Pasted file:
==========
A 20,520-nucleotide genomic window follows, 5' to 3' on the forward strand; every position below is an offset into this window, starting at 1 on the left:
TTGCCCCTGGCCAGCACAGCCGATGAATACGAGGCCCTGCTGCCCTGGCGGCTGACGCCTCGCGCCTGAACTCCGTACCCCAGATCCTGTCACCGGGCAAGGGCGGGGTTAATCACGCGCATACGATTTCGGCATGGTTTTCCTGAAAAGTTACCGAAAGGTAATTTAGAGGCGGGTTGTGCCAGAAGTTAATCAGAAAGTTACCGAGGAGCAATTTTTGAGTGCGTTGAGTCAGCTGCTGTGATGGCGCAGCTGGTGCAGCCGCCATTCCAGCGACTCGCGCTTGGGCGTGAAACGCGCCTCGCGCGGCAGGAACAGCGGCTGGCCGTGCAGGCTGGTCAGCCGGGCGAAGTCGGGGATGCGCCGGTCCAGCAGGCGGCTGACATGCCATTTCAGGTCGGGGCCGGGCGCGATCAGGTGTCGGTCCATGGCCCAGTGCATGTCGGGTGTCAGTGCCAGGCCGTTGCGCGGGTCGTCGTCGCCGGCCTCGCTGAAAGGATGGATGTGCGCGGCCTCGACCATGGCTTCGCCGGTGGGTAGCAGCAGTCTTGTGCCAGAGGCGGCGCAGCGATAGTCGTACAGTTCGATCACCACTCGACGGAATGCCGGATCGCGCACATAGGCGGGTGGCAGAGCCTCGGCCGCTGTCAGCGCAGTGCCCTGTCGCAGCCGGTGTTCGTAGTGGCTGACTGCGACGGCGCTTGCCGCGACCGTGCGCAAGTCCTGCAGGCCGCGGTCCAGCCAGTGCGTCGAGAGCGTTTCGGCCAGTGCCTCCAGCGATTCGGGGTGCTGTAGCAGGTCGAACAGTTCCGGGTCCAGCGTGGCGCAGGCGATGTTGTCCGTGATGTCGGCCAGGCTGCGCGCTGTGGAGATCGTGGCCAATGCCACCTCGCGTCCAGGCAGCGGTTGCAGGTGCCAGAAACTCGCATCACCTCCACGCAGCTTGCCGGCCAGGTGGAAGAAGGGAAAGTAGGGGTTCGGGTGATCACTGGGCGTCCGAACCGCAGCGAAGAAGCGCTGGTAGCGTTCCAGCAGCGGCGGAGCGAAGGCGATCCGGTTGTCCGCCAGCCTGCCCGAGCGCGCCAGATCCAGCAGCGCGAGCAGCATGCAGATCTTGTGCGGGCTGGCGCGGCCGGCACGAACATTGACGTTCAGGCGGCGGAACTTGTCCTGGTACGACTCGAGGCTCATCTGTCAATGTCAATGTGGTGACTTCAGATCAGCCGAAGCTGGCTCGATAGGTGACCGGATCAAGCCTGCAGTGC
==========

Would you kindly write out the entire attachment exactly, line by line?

A 20,520-nucleotide genomic window follows, 5' to 3' on the forward strand; every position below is an offset into this window, starting at 1 on the left:
TTGCCCCTGGCCAGCACAGCCGATGAATACGAGGCCCTGCTGCCCTGGCGGCTGACGCCTCGCGCCTGAACTCCGTACCCCAGATCCTGTCACCGGGCAAGGGCGGGGTTAATCACGCGCATACGATTTCGGCATGGTTTTCCTGAAAAGTTACCGAAAGGTAATTTAGAGGCGGGTTGTGCCAGAAGTTAATCAGAAAGTTACCGAGGAGCAATTTTTGAGTGCGTTGAGTCAGCTGCTGTGATGGCGCAGCTGGTGCAGCCGCCATTCCAGCGACTCGCGCTTGGGCGTGAAACGCGCCTCGCGCGGCAGGAACAGCGGCTGGCCGTGCAGGCTGGTCAGCCGGGCGAAGTCGGGGATGCGCCGGTCCAGCAGGCGGCTGACATGCCATTTCAGGTCGGGGCCGGGCGCGATCAGGTGTCGGTCCATGGCCCAGTGCATGTCGGGTGTCAGTGCCAGGCCGTTGCGCGGGTCGTCGTCGCCGGCCTCGCTGAAAGGATGGATGTGCGCGGCCTCGACCATGGCTTCGCCGGTGGGTAGCAGCAGTCTTGTGCCAGAGGCGGCGCAGCGATAGTCGTACAGTTCGATCACCACTCGACGGAATGCCGGATCGCGCACATAGGCGGGTGGCAGAGCCTCGGCCGCTGTCAGCGCAGTGCCCTGTCGCAGCCGGTGTTCGTAGTGGCTGACTGCGACGGCGCTTGCCGCGACCGTGCGCAAGTCCTGCAGGCCGCGGTCCAGCCAGTGCGTCGAGAGCGTTTCGGCCAGTGCCTCCAGCGATTCGGGGTGCTGTAGCAGGTCGAACAGTTCCGGGTCCAGCGTGGCGCAGGCGATGTTGTCCGTGATGTCGGCCAGGCTGCGCGCTGTGGAGATCGTGGCCAATGCCACCTCGCGTCCAGGCAGCGGTTGCAGGTGCCAGAAACTCGCATCACCTCCACGCAGCTTGCCGGCCAGGTGGAAGAAGGGAAAGTAGGGGTTCGGGTGATCACTGGGCGTCCGAACCGCAGCGAAGAAGCGCTGGTAGCGTTCCAGCAGCGGCGGAGCGAAGGCGATCCGGTTGTCCGCCAGCCTGCCCGAGCGCGCCAGATCCAGCAGCGCGAGCAGCATGCAGATCTTGTGCGGGCTGGCGCGGCCGGCACGAACATTGACGTTCAGGCGGCGGAACTTGTCCTGGTACGACTCGAGGCTCATCTGTCAATGTCAATGTGGTGACTTCAGATCAGCCGAAGCTGGCTCGATAGGTGACCGGATCAAGCCTGCAGTGC